Allen J. Hubin


JOSEPH KOENIG – Little Odessa. Viking, hardcover, 1988. Ballantine, paperback, 1989.

   Perhaps contrary to the prevailing view, I had sizeable reservations about Joseph Koenig’s first, Floater, but I have none about his second, Little Odessa, an innovative and grimly amusing slice of New York’s nether regions.

   Kate Piro, born in Odessa, Russia, dances nude at one of the city’s sleazier night spots while yearning for something better. An arrest brings her in touch with Stanley Bucyk, cop, which is not better. Kate “moonlights” at another joint, whose owner (like all males within viewing distance) wants her in bed.

   She resists, but he offers her the management of his joint, and the loan of his townhouse and its resident wolfhound, while he takes a trip to Israel. Everyone in this little caper is bent — it’s just a matter of degree.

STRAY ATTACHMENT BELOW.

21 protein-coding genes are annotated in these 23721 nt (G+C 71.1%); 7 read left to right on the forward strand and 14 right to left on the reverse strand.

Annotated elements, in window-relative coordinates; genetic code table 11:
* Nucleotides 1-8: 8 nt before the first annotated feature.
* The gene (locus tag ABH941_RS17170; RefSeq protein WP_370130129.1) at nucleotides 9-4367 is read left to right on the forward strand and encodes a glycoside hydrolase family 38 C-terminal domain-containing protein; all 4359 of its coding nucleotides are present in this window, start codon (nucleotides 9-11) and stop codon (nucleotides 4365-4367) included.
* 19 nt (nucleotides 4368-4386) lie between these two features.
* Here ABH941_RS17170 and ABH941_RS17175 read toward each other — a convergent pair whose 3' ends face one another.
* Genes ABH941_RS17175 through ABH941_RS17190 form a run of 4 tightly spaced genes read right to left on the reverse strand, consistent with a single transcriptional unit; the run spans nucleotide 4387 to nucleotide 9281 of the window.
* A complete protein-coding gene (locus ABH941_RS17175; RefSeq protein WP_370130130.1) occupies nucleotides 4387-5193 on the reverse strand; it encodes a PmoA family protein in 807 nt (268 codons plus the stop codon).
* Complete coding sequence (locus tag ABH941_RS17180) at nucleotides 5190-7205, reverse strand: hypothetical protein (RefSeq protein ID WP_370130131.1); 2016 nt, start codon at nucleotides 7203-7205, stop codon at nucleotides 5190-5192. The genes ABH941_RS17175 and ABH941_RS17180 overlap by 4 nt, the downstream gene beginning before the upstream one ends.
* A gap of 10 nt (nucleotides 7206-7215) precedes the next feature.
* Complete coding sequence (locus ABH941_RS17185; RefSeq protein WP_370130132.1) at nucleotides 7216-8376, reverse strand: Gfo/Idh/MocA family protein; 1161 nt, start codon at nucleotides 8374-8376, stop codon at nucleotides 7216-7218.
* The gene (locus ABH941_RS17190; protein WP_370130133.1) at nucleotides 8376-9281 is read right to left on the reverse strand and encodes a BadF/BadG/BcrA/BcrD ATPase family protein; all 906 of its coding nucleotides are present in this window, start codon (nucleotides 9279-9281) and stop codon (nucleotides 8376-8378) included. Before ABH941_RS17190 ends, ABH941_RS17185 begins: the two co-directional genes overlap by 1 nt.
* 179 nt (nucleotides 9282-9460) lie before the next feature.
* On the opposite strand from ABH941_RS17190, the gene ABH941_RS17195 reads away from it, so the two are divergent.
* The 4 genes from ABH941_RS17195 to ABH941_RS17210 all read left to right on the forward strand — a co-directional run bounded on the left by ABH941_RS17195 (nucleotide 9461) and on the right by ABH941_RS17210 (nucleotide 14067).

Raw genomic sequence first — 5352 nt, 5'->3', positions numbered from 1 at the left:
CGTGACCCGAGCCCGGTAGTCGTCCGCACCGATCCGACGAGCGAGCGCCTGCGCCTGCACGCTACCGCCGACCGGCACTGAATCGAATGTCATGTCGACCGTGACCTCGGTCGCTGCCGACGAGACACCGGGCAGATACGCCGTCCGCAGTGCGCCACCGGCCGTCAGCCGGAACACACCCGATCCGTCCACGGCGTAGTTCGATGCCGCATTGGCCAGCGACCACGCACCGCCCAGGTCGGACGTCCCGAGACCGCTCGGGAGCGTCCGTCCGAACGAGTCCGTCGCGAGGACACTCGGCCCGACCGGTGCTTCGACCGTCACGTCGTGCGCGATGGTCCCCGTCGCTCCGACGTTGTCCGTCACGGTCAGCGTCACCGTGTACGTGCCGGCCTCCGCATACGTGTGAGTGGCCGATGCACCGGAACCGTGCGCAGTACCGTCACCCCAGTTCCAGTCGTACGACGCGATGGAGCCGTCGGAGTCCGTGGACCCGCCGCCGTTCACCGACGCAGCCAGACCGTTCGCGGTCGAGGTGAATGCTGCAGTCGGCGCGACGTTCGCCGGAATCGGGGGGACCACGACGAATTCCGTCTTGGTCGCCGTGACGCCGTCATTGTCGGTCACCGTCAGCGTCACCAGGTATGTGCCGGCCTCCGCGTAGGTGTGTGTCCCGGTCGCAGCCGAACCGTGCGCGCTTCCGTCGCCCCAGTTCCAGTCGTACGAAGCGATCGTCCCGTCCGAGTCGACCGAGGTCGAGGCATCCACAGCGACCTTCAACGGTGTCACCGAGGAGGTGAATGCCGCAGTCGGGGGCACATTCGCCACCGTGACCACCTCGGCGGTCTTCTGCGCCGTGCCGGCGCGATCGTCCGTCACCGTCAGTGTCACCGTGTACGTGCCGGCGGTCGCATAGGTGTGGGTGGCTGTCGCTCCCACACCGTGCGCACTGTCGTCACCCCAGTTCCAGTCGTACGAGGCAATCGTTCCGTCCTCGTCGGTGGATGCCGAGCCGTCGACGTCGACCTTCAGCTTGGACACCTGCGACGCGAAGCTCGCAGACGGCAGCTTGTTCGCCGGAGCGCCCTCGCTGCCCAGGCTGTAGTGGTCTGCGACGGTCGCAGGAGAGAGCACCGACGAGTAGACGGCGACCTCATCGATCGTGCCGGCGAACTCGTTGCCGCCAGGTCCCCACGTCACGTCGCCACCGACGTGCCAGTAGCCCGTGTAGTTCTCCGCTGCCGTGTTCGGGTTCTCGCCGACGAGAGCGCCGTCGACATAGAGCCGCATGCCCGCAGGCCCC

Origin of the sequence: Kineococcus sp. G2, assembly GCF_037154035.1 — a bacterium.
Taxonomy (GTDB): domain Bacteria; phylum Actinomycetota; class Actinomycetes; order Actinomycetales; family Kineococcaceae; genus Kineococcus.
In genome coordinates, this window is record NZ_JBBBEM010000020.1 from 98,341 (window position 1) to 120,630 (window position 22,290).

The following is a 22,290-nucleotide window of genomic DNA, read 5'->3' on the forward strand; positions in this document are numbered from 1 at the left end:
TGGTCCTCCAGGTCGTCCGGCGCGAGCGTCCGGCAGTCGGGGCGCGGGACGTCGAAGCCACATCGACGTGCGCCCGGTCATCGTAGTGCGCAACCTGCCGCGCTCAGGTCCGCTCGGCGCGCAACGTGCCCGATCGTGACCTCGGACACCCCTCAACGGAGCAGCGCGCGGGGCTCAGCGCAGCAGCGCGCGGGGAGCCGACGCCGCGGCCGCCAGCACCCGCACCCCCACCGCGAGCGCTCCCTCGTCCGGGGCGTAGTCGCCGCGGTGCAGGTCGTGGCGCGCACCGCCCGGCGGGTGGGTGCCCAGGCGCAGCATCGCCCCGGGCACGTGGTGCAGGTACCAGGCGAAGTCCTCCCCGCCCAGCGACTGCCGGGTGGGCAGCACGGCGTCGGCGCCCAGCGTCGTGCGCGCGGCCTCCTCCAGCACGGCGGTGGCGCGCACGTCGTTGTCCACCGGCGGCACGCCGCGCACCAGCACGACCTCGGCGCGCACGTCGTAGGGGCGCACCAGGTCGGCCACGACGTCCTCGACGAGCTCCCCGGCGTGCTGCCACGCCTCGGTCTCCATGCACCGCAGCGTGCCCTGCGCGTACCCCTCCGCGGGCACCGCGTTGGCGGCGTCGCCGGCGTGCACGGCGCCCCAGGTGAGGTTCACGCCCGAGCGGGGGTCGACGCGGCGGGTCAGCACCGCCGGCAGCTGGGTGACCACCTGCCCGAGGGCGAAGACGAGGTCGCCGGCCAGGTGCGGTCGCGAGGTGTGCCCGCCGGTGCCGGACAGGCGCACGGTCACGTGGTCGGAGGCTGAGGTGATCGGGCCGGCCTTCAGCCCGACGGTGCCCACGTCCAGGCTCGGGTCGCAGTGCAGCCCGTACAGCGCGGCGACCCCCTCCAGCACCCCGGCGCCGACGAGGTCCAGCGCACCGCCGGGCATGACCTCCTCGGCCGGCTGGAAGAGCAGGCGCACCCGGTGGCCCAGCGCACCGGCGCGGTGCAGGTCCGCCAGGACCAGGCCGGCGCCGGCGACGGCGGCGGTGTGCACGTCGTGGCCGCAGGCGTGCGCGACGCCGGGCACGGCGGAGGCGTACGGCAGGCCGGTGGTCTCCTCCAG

Terminally bent, someone is, for in short order Kate has a corpse leaking all over the townhouse and nowhere to turn. This is a dandy.

— Reprinted from The MYSTERY FANcier,
       Vol. 11, No. 1, Winter 1989.

[UPDATE] 05-13-12.   Joseph Koenig wrote four well-regarded crime novels between 1986 and 1993, then seemingly dropped out of sight as far as the world of mystery fiction was concerned. He has recently resurfaced as an author, however. His first novel in nearly 20 years, False Negative, will be published in June by Hard Case Crime. You can read more about it here.